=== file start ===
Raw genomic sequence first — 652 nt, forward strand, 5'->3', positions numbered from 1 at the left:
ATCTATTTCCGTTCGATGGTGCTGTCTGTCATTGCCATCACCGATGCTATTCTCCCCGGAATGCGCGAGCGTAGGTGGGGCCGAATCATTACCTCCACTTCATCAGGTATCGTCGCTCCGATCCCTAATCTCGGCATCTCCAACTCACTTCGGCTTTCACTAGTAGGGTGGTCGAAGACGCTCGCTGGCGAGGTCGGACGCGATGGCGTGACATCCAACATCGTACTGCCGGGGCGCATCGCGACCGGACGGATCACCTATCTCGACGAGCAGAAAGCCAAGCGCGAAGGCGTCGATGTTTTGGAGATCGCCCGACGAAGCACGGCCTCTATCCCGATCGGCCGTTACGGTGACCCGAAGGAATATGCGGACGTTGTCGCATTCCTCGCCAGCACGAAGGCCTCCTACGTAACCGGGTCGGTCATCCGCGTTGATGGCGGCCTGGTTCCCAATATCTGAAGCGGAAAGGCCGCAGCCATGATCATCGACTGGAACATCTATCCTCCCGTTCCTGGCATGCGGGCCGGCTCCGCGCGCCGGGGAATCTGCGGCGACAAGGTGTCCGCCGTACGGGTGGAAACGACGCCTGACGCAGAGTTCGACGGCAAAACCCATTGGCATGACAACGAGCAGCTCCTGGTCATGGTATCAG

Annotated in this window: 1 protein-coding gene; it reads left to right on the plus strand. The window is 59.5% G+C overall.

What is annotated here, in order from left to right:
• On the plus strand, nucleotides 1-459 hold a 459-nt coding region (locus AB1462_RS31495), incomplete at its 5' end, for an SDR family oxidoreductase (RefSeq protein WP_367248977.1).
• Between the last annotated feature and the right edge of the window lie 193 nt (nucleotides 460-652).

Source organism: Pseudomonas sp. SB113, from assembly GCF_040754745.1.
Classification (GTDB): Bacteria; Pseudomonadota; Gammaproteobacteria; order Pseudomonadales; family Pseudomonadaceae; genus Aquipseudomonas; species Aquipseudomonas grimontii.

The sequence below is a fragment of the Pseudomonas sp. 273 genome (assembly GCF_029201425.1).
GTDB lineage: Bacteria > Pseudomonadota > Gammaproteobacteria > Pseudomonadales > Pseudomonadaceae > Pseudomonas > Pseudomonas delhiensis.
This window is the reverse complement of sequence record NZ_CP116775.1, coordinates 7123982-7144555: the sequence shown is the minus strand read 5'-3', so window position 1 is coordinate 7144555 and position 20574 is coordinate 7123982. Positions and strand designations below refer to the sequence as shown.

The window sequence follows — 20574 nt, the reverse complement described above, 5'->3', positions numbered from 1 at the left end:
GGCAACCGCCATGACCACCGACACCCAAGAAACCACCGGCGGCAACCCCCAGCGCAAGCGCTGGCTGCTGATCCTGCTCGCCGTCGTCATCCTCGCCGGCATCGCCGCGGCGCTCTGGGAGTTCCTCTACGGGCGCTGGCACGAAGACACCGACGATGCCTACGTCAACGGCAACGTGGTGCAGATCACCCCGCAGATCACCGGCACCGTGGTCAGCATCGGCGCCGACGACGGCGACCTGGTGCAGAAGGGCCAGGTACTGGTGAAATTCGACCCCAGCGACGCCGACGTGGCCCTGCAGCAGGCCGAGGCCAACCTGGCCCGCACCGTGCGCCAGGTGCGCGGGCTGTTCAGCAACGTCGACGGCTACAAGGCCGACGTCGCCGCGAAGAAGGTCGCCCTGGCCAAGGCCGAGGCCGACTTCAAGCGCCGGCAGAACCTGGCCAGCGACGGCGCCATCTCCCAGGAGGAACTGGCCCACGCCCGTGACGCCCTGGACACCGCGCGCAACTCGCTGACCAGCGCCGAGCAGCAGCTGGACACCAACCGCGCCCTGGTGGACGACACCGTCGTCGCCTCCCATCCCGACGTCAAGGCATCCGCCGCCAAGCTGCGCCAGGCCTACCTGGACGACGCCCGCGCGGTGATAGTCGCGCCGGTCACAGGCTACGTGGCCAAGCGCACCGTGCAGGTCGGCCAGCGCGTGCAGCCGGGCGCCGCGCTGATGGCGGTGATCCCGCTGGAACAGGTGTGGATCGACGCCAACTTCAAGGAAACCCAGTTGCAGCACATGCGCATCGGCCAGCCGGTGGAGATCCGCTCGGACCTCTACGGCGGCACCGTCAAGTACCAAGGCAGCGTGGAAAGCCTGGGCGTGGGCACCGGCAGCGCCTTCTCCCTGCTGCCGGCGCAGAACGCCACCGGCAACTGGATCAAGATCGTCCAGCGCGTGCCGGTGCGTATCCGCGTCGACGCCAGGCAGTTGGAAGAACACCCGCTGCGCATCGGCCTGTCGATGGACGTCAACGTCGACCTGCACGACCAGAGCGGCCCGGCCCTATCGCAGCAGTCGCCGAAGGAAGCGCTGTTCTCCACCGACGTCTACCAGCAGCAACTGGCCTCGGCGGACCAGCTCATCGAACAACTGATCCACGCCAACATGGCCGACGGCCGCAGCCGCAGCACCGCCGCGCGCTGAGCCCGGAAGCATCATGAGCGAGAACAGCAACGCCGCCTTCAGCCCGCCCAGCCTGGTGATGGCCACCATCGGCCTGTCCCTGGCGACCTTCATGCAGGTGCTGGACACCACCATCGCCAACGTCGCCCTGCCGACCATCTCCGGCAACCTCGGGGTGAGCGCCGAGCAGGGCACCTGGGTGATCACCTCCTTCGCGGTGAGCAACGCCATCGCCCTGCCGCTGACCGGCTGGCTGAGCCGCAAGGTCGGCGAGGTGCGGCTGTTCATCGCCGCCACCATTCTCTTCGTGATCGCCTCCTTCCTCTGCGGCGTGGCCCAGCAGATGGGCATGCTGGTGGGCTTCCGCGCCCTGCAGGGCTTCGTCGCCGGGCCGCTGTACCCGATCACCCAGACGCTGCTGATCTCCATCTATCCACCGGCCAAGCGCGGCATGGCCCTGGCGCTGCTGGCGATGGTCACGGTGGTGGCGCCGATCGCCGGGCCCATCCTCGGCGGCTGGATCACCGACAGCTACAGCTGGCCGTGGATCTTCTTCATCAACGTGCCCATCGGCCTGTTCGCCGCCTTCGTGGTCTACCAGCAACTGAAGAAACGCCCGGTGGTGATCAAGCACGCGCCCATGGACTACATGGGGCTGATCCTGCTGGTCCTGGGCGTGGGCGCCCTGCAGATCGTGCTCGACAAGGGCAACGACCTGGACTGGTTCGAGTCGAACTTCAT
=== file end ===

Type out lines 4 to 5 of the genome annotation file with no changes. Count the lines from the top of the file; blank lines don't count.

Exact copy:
What is annotated here, in order from left to right:
• On the plus strand, nucleotides 1-459 hold a 459-nt coding region (locus AB1462_RS31495), incomplete at its 5' end, for an SDR family oxidoreductase (RefSeq protein WP_367248977.1).